(Of course I haven't met a man who isn't convinced that if he was married to an Anna she wouldn't have reason to look twice at any Vronksys swaggering by.)
The Kreuzter Sonata was the single most misogynistic piece of writing in the Western Canon before Hemingway sweated out The Short Happy Life of Francis Macomber after waking up in the middle of the night screaming from yet another feverish nightmare in which his mother came at him with a meat cleaver
Brooks wants us to take advice on a how to live happily ever after from the author of The Kreutzer Sonata?
Tolstoy's ideas on family happiness aren't a recipee for a happy marriage. They were a recipee for a very unhappy Mrs Tolstoy.
This is so intrinsic to both Tolstoy's work and his biography that I wondered if Brooks had actually read anything by him. I've always suspected that despite the way conservatives tout for The Great Books and push to have college literature courses teach them to the exclusion of all else, they themselves have never actually read any of The Great Books and don't want to. I think this because I believe that if they had read those books and absorbed their lessons they wouldn't be conservatives.
Wishful thinking, I suppose. Education rarely trumps vanity and self-interest, even in liberal academics.
But I was thinking that Brooks couldn't have read even the story he quotes from. I figured he has a well-thumbed edition of Bartlett's on his desk and he had flipped to the index and looked for quotes that included the words "family" and "happiness."
Then I remembered the time in Doonesbury when Trip Trippler went to work for George Will as a quote boy. (And liberal admirers of Brooks who keep asking ruefully what happened to Brooks' writing skills should re-read some of Will's books. I think Brooks is trying to rewrite Wills' old columns from memory and he needs to take more ginseng tablets.) Maybe, I thought, Brooks has a quote boy celebrating his last day on the job by playing a practical joke.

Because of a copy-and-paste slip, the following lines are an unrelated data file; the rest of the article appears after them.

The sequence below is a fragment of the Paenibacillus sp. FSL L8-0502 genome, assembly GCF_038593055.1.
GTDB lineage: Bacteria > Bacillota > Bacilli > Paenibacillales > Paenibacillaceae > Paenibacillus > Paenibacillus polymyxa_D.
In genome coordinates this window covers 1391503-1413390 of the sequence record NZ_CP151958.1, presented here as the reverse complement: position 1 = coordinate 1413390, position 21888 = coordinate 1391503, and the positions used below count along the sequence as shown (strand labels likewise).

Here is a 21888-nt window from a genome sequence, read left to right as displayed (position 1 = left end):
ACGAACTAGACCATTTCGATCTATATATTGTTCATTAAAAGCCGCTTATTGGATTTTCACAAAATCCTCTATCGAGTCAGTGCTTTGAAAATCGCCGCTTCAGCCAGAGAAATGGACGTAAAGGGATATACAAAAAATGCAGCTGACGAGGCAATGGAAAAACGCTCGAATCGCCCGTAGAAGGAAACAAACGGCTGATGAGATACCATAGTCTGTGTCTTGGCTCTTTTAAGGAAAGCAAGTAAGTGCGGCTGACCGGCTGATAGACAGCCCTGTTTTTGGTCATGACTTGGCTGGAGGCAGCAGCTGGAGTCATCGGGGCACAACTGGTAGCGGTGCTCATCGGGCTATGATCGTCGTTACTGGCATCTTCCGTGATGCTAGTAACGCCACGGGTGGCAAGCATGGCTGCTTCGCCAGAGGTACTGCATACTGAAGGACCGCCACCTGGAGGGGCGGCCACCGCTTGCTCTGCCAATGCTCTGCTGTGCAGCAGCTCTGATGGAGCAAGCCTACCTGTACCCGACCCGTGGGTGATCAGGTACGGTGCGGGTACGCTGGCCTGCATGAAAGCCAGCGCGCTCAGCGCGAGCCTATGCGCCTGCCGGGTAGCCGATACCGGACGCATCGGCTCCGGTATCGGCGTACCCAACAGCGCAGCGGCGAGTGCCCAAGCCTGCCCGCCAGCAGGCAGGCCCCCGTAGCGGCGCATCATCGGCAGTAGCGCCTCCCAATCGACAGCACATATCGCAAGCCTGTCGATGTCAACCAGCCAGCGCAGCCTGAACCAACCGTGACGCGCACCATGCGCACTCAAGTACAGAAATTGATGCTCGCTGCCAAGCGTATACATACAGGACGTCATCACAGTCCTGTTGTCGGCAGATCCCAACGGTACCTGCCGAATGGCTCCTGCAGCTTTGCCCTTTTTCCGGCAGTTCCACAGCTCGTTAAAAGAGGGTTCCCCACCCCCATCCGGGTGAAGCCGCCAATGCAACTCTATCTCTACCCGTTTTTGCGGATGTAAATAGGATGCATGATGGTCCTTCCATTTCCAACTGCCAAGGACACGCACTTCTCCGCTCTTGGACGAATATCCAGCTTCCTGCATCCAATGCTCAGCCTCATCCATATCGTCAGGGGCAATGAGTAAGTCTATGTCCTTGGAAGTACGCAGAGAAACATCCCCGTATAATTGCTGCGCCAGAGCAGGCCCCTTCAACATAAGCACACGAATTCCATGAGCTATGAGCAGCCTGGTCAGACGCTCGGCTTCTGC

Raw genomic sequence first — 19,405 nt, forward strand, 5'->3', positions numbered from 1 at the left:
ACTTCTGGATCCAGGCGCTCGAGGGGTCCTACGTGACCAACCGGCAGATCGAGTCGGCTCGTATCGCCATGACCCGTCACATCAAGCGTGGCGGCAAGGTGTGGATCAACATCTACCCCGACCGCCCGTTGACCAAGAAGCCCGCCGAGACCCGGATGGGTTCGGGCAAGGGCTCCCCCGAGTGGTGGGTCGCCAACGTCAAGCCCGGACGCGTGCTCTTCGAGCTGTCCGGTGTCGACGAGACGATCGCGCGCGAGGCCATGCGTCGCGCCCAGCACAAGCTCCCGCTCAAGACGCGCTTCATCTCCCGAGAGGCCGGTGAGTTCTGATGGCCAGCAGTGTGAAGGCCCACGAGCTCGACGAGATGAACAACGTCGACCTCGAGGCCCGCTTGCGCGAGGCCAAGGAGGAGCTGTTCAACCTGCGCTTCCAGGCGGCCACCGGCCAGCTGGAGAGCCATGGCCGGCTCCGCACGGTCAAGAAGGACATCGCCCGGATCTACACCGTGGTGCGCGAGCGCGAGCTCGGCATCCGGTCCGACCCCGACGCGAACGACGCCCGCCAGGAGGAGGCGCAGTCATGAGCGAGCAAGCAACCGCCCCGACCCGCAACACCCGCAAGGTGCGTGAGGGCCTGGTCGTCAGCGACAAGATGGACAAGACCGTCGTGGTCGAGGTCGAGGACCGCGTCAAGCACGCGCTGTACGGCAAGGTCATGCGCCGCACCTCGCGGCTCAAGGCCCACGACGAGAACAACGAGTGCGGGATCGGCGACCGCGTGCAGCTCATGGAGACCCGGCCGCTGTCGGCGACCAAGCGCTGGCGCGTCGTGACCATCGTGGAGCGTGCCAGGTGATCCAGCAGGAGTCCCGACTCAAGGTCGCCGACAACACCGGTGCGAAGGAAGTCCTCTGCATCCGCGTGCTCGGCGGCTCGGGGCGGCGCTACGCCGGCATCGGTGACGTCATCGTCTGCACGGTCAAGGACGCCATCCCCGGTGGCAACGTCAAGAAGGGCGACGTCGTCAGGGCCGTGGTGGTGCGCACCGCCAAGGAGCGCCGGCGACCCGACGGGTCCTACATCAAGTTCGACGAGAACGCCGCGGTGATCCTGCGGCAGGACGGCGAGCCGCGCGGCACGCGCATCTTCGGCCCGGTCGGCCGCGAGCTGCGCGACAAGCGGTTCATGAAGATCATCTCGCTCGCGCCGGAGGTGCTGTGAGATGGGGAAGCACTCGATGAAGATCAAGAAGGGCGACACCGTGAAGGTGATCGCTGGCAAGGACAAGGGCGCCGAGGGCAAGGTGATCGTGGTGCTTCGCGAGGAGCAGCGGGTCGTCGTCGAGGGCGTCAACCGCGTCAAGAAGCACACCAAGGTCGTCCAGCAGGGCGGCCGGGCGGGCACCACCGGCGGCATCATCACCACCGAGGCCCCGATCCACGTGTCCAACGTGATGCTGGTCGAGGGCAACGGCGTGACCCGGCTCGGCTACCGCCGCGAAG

Hee hee. Mr Brooks thinks I'm giving him a quote that supports his argument. He's also writing a column on humility and I'm going to slip him this great quote from Nietzsche.
Family Happiness is a great story---and very interesting to read in conjunction with Chekhov's better story The Party. Chekhov was a highly critical admirer of Tolstoy.---but its basic message on the subject of marriage is the same as in all of Tolstoy's work: Intellectually and sexually independent women are scary as all get out and the key to happiness for a man is to marry a doll.
I couldn't believe that Brooks would honestly think that using a story by Tolstoy as an example would be persuasive to an audience of 21st Century readers, particularly his female readers.
But Amanda Marcotte at Mouse Words set me straight. She's got Brooks' number. Marital happiness isn't Brooks' concern. The happiness of men is. Brooks, she says, "is a firm Victorian, completely convinced that a man's life is empty without the rustle of petticoats in his home, soothing the tired brain after a day of man-work."
What Brooks wants, Amanda says, is to bring back the Victorian idea of The Angel of the House. Victorian men insisted that
...there were two realms, the private/feminine one and the public/masculine one, and that women were to be relegated to the private one with their main duty to be subservient to men and make the home pleasant for men who were doing the hard, manly work in the public realm. Brooks avoids using gender-specific terms in this paragraph, but the fact that the only examples he uses of spouses who are too fond of their independence are wives makes it clear who he thinks has the duty of sacrificing for the private realm.